This piece of log was by the street, the bees were very active and agitated and many passerbys were agitated too.  Since the all the pieces of the hive were not together the hive was split and one section must have been without a queen. The comb was damaged but still intact in many areas.

Here is the section on the neighbors yard. Also many bees were flying about in disarray.
The people whose tree this was were none too happy about the amount of bee activity in their yard, but after some finagling on my part, (a few promises to help clear the bees away in Spring if they are lucky enough to make it through the winter) they agreed to some simple measures to try and save the hive.
I again consulted some bee experts, it seemed the only solution was to put the pieces of trunk back together, insulate and cover and hope for a mild winter.  The question how to get the logs back together.  The logs were way too heavy and the bees way to irritated for me to try and move alone.
It was Friday afternoon when I called my husband at work. Instead of inviting him out for a romantic dinner, or cozy date night, I asked him for help moving a 300 lb log full of angry bees in the total dark.  Did he hang up on me or tell me I was crazy?  
No he did not!  He left work early, purchased a large peice of R 30 insulation and a large tarp, and headed home He picked up his dolly and we headed over to the house under the cover of darkness.  Since the temperatures had dropped, very few bees were flying. He fastened the single log to his dolly and deftly moved it up and fitted it snugly with the other large piece of log.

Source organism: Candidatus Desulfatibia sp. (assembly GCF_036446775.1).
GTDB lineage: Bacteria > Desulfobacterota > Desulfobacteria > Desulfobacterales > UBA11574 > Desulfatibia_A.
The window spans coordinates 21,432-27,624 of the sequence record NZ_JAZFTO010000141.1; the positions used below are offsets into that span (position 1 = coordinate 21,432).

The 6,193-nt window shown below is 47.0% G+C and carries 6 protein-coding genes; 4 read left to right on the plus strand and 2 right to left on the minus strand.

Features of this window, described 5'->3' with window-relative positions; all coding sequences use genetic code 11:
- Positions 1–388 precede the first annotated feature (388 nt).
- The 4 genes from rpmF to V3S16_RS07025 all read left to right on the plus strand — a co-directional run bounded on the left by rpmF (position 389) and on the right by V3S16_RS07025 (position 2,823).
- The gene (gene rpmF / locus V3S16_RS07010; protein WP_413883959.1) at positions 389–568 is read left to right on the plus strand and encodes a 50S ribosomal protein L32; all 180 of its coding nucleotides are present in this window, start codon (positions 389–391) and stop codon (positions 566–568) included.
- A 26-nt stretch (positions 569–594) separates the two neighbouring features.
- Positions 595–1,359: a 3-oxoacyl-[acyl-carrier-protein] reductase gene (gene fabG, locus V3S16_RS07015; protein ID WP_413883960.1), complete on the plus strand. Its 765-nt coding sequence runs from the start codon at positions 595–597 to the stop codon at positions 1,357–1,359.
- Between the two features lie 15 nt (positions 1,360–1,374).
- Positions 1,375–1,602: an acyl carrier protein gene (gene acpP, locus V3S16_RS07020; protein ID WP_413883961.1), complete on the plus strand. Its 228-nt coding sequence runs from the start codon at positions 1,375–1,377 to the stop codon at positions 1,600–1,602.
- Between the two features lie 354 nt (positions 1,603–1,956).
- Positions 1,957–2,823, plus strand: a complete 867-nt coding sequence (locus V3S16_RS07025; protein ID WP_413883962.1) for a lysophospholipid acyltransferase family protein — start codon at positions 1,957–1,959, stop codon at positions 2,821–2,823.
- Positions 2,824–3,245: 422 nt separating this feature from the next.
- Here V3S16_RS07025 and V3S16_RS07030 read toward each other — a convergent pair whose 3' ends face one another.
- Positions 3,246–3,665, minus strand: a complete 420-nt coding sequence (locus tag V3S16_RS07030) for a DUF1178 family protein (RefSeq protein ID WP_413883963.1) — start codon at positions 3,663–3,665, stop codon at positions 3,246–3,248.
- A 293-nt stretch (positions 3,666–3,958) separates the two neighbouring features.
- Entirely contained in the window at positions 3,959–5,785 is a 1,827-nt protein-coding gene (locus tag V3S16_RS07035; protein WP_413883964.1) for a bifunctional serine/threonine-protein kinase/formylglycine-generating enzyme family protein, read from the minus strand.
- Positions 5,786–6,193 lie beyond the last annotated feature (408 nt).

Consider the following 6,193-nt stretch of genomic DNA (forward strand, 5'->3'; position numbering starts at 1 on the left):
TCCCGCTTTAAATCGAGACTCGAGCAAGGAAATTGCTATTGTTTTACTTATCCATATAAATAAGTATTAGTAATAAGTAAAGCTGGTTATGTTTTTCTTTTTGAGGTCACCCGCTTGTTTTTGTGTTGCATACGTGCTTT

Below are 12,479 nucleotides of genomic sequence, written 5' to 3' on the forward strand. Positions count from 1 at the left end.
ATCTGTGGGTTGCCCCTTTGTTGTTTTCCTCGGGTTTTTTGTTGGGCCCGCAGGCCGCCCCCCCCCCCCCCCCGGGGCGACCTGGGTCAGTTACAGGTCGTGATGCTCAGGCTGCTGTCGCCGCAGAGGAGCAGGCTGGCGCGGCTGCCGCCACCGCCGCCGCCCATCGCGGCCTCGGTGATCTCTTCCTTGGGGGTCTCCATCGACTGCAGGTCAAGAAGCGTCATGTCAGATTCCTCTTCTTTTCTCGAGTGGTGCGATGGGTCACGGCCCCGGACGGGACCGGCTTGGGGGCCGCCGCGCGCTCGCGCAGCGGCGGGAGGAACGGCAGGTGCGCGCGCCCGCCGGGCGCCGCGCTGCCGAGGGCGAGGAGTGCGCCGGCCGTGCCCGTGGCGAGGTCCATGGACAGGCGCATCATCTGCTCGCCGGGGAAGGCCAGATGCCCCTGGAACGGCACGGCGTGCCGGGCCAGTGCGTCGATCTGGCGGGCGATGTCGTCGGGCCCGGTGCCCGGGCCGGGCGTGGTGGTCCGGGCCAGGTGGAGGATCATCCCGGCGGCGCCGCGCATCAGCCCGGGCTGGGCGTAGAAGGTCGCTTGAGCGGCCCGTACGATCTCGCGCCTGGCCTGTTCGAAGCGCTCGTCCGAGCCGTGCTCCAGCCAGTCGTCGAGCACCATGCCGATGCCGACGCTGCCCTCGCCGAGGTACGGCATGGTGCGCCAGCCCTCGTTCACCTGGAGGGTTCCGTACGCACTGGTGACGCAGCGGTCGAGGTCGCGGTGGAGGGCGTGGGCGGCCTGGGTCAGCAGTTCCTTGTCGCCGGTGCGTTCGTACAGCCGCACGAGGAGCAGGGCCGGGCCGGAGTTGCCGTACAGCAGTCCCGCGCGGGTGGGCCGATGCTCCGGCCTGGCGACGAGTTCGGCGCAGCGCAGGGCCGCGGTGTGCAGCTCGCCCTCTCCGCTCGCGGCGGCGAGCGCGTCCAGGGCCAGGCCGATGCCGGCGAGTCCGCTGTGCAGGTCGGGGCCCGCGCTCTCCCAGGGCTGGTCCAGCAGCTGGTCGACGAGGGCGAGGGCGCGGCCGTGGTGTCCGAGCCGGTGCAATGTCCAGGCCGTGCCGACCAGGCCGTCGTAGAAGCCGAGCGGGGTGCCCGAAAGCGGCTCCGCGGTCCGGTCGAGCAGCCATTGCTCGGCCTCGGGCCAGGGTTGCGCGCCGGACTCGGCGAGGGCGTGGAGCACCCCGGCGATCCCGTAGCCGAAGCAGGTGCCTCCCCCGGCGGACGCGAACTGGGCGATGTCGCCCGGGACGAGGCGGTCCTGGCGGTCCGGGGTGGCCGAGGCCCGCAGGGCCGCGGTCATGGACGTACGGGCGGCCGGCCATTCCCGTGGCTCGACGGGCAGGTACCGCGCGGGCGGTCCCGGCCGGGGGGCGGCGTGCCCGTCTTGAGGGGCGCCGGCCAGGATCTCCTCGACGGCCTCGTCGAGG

We cover up most of the logs with insulation and the tarp, leaving a nice opening for them to come and go     
Now we leave those industrious girls to their Sisyphean task and hope mother nature is on their side.


Friday, November 30, 2012

In honor of national spinach week....

warm farro and spinach salad with apple and blue cheese    

OK, it's not really spinach awareness week, I made that up.  I am not sure about you but in the summer it is really easy to get in my green leafy veggies, but come winter my tastes turn to sweet potatoes and butternut squash.  I feel hard pressed to make a big salad on a cold winter's night and I would like to think that's because it's not in season, but the truth is spincah likes really cool weather and in a climate like ours, spinach can pretty much grow year round.  I just picked the last of my spring spinach that has survived unscathed until now, December 1st.  
Here is a recipe for a spinach salad that can stand up to the coldest of temperatures.  I didn't add tomatoes because I was trying to eat in season,
Warm Farro spinach salad with warmed apple blue cheese and hard boiled egg.

1/2 cup of cooked Farro
1/4 cup stock (optional)
1 shallot sauteed until softened
1 bunch of spinach
1/2 an apple thinly sliced and briefly heated on stove top to soften
sprinkle of blue cheese
hard boiled egg thinly sliced
1/4 cup red wine vinegar
1-2 tsp honey   
1 tsp dijon mustard
salt and pepper to taste

I warm the dressing in the microwave for a few seconds
Have you discovered Farro yet.  A wonderful ancient grain believed to have sustained the Roman legions.  Not wheat but a grain of it's own, it is easy to cook and tastes great plain.  For this recipe I add a  bit of stock and sauteed shallots when I am done cooking to give some depth.
Cover with spinach, softened apples, blue cheese egg and then warm dressing.  It is hearty and healthy. 
And since I have finished the last of our spinach, I decided to try some indoor,
I have had luck starting lettuce inside and then moving outside on warmer days in my version of a hot house, a piece of glass set against the south side of the house, perfect for days like today with temps in the 50's.